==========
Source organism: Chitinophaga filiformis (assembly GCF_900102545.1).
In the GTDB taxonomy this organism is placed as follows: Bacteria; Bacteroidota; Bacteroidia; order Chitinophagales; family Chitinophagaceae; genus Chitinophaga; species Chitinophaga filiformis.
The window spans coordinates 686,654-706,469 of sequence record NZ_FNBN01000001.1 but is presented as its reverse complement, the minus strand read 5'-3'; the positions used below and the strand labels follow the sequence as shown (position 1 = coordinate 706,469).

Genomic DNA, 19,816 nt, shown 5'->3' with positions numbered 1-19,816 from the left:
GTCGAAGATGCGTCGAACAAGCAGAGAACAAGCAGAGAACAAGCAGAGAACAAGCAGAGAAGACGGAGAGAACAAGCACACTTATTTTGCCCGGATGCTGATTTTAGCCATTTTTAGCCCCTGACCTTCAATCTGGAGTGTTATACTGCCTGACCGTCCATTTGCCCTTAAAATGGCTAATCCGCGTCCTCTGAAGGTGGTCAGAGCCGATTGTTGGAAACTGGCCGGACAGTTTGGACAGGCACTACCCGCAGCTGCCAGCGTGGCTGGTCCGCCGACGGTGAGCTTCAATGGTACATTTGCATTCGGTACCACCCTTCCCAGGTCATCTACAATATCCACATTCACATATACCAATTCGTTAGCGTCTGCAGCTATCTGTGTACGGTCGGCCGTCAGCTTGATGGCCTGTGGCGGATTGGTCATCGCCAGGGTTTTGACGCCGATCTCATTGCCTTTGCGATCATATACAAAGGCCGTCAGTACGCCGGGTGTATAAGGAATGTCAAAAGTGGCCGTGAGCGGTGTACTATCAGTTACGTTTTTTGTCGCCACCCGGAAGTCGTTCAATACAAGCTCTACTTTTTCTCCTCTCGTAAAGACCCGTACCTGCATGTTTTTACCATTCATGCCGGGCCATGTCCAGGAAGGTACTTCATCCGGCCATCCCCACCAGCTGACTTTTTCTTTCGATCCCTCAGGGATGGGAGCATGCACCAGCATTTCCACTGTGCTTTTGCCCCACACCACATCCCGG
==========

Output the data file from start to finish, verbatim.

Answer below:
Source organism: Chitinophaga filiformis (assembly GCF_900102545.1).
In the GTDB taxonomy this organism is placed as follows: Bacteria; Bacteroidota; Bacteroidia; order Chitinophagales; family Chitinophagaceae; genus Chitinophaga; species Chitinophaga filiformis.
The window spans coordinates 686,654-706,469 of sequence record NZ_FNBN01000001.1 but is presented as its reverse complement, the minus strand read 5'-3'; the positions used below and the strand labels follow the sequence as shown (position 1 = coordinate 706,469).

Genomic DNA, 19,816 nt, shown 5'->3' with positions numbered 1-19,816 from the left:
GTCGAAGATGCGTCGAACAAGCAGAGAACAAGCAGAGAACAAGCAGAGAACAAGCAGAGAAGACGGAGAGAACAAGCACACTTATTTTGCCCGGATGCTGATTTTAGCCATTTTTAGCCCCTGACCTTCAATCTGGAGTGTTATACTGCCTGACCGTCCATTTGCCCTTAAAATGGCTAATCCGCGTCCTCTGAAGGTGGTCAGAGCCGATTGTTGGAAACTGGCCGGACAGTTTGGACAGGCACTACCCGCAGCTGCCAGCGTGGCTGGTCCGCCGACGGTGAGCTTCAATGGTACATTTGCATTCGGTACCACCCTTCCCAGGTCATCTACAATATCCACATTCACATATACCAATTCGTTAGCGTCTGCAGCTATCTGTGTACGGTCGGCCGTCAGCTTGATGGCCTGTGGCGGATTGGTCATCGCCAGGGTTTTGACGCCGATCTCATTGCCTTTGCGATCATATACAAAGGCCGTCAGTACGCCGGGTGTATAAGGAATGTCAAAAGTGGCCGTGAGCGGTGTACTATCAGTTACGTTTTTTGTCGCCACCCGGAAGTCGTTCAATACAAGCTCTACTTTTTCTCCTCTCGTAAAGACCCGTACCTGCATGTTTTTACCATTCATGCCGGGCCATGTCCAGGAAGGTACTTCATCCGGCCATCCCCACCAGCTGACTTTTTCTTTCGATCCCTCAGGGATGGGAGCATGCACCAGCATTTCCACTGTGCTTTTGCCCCACACCACATCCCGG